Feb 6, 2020 - Energy & Environment

The new normal for crude oil exports

Ben Geman, author of Generate
Expand chart
Data: EIA; Chart: Andrew Witherspoon/Axios

The latest Energy Information Administration weekly data shows that U.S. crude oil exports have averaged above — usually well above — 3 million barrels per day for 12 consecutive weeks.

Why it matters: The weekly data that runs through the end of January is a sign that 3 million-plus is the new normal for U.S. crude exports.

  • The growth has been enabled by booming shale production that produces light oil that many refineries are not optimized to run.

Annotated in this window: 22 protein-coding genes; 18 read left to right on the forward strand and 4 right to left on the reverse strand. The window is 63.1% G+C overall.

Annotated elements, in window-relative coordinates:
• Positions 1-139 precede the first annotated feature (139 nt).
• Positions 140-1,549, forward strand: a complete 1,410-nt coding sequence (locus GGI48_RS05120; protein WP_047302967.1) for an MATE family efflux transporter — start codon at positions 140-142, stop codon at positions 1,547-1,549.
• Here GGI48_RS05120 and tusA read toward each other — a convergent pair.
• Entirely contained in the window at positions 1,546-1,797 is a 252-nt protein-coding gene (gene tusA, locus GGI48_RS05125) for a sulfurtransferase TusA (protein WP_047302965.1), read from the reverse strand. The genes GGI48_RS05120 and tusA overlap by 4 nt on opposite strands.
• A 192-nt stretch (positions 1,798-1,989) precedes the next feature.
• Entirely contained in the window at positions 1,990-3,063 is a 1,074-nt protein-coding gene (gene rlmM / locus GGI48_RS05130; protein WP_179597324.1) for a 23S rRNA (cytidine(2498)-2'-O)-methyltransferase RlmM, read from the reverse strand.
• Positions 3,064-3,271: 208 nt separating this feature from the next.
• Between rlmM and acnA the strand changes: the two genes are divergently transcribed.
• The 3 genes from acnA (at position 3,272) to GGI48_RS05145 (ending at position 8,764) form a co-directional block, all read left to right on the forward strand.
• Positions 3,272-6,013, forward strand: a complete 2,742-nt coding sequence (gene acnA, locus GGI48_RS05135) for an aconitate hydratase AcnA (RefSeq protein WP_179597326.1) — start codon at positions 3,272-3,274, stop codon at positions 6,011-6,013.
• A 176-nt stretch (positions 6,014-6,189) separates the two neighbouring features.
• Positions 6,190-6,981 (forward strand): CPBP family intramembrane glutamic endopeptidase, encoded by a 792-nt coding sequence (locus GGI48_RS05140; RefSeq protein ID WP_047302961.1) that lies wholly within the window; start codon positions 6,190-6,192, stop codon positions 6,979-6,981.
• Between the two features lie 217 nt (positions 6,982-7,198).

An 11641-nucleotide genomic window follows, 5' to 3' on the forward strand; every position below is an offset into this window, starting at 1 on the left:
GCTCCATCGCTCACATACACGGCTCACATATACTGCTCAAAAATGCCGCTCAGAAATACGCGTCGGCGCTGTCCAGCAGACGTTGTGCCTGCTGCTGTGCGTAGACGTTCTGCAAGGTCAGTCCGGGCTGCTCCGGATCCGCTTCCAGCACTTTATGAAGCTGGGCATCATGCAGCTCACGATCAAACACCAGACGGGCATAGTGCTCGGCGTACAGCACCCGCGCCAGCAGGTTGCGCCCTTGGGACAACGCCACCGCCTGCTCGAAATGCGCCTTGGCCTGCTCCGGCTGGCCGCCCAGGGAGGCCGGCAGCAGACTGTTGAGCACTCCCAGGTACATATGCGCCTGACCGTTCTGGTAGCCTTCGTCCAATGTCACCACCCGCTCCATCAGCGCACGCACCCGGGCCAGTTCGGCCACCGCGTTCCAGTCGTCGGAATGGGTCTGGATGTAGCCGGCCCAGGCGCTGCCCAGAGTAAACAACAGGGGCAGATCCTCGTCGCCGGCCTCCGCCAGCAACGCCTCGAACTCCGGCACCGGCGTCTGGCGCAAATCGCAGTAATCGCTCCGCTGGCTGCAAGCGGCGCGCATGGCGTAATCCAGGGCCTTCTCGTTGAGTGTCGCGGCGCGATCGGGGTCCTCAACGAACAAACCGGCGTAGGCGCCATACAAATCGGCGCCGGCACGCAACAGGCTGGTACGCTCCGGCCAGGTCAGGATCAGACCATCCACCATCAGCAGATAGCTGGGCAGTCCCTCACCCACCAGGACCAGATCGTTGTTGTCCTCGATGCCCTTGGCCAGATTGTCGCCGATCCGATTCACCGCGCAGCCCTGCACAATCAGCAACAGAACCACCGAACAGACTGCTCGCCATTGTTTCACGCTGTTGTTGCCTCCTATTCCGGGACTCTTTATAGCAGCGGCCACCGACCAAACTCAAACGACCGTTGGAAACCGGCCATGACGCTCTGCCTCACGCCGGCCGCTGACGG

• That has created a spillover effect as companies are building new pipeline and port infrastructure to handle the rise.

The intrigue: Politically, it raises the stakes of the White House race. Bernie Sanders and Elizabeth Warren have both called for ending U.S. oil exports as part of their climate platforms.

Worth noting: The weekly data is noisy, but on a multiweek basis it is consistent with more complete monthly data, which arrives after a lag.

  • Exports averaged over 3 million barrels per day in November, the most recent period in the monthly tallies, as well as October and September.

Flashback: Legislation to remove heavy export restrictions was enacted at the end of 2015.

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